Edmonton-based ATB Financial is predicting a slow crawl in Alberta’s economic growth, due in large part to a “sluggish” oil and gas sector that is putting a damper on job creation and consumer spending.
The financial institution’s newest economic outlook forecasts 0.8% real GDP growth this year, up marginally since May, when growth was forecasted at 0.7%.
“Alberta’s economy is facing challenges from all sides — from the lack of pipeline capacity to trade wars — which is why ATB is forecasting marginal growth this year,” ATB’s Chief Economist Todd Hirsch said in a release.
According to the latest report, Alberta’s economy is “stuck in low gear” while it waits for new pipeline capacity needed to move more Alberta oil to market.
The report said capital spending in the oil and gas sector is down 3% compared to 2018 and down 55.4% compared to the record set in 2014, and is expected to remain soft until there is more assurance that the pipeline projects will be completed.
Transportation challenges have also affected the province’s natural gas sector, which was already dealing with a longstanding abundance of supply in the North American market and lack of access to overseas consumers.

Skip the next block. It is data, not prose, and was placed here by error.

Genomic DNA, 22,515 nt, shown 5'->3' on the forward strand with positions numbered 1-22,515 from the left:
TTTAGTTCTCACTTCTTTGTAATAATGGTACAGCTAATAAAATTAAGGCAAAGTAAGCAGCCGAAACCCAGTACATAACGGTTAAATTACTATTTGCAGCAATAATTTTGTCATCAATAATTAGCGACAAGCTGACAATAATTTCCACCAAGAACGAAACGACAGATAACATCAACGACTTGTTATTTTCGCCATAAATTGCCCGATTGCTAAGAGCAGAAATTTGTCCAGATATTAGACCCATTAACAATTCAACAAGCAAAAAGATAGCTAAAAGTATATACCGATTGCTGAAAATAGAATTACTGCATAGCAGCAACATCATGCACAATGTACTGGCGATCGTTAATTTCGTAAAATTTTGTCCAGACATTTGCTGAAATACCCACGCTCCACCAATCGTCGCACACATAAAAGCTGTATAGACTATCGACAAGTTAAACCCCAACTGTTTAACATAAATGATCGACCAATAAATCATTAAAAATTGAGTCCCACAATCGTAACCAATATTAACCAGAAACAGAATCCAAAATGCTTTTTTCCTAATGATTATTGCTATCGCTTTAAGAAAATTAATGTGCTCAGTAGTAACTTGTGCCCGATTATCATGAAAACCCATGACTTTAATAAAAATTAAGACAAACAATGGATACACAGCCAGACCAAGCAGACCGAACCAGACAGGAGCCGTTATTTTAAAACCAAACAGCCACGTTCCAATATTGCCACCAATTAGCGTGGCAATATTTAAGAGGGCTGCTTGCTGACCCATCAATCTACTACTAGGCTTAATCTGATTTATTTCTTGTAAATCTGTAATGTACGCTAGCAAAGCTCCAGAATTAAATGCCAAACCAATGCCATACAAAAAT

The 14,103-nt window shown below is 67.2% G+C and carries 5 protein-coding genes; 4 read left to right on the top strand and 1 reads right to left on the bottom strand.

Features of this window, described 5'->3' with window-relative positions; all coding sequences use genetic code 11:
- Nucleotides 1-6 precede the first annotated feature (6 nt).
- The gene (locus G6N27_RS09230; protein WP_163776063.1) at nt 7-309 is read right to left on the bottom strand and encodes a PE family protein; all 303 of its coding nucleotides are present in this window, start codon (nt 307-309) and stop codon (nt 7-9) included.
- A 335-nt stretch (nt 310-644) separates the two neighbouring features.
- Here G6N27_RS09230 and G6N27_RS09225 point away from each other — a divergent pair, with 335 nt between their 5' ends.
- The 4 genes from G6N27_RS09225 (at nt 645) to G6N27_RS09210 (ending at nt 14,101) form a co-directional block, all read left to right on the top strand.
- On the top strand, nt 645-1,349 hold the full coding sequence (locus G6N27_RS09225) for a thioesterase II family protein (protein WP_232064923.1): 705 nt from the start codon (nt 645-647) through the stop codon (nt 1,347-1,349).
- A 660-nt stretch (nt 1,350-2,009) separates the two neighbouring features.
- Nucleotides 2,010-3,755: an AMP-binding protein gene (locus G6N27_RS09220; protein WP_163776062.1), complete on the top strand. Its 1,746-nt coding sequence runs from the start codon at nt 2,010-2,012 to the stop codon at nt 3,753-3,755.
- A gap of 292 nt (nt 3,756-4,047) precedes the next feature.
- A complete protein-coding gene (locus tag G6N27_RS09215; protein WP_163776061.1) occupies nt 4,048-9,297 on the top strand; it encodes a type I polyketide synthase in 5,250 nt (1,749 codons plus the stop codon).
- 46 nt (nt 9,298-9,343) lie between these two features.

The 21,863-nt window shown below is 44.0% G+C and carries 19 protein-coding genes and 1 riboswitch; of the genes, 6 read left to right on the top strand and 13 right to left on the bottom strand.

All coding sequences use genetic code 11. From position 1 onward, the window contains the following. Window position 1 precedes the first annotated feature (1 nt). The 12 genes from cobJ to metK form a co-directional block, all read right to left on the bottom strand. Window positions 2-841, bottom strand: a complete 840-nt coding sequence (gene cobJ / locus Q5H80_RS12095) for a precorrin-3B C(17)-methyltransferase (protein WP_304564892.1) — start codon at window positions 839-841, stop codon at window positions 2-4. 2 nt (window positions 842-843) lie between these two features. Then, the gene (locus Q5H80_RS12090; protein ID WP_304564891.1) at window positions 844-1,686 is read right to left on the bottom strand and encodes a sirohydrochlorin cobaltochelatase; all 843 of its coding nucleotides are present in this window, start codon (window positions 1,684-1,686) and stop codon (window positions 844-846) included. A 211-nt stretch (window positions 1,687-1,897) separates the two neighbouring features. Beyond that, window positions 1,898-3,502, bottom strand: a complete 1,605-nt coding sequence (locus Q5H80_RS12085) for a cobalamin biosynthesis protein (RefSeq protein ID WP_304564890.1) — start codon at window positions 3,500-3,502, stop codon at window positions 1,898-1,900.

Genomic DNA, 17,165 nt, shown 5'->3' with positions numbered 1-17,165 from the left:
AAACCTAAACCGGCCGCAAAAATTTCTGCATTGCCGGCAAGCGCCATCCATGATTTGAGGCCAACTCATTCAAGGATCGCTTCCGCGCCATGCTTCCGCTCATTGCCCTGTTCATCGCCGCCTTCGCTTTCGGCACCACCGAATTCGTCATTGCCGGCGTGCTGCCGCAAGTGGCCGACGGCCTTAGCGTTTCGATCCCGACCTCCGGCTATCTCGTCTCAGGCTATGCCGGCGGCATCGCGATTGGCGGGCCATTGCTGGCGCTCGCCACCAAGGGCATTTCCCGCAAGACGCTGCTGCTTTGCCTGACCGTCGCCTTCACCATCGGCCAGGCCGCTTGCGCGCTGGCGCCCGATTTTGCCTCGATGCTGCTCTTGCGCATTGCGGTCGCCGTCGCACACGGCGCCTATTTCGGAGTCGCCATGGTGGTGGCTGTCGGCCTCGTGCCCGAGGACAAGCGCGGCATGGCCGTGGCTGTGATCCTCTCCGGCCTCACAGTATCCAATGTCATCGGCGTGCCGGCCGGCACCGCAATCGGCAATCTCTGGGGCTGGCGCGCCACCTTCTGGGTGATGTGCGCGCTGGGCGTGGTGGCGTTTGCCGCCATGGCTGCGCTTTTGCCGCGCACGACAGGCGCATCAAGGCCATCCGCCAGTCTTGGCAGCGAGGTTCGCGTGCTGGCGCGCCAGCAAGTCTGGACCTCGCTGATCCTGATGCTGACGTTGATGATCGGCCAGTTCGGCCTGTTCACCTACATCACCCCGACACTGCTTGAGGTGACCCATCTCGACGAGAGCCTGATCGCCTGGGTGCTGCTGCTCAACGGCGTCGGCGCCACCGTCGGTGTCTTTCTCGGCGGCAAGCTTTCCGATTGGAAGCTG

Additionally, the report noted job creation has been “tepid.”
The Alberta labour force has grown by 25,200 since the end of 2018, during which time only 2,400 new jobs were created. As a result, the number of unemployed Albertans has grown to 6.9% for far in 2019, up from 6.6% in 2018, and higher than the national unemployment rate, which has averaged 5.7% over the first seven months of the year.
Weak consumer spending, the report noted, is both a reflection of the overall weakness in the provincial economy and a contributor to it. Alberta consumers spent $26 million less in June than they did in May, down 0.4% month-over-month and 1.1% year-over-year. Consumer spending contracted in four of the first six months of 2019, the report said.
For 2020, ATB forecasts Alberta’s growth to be 2.0%.
“We are forecasting growth of 2.0 per cent in 2020 assuming some of the transportation issues clogging up the oil patch will be resolved and investment in new production will increase,” Hirsch said.
For more details, read the complete ATB Financial Alberta Economic Outlook.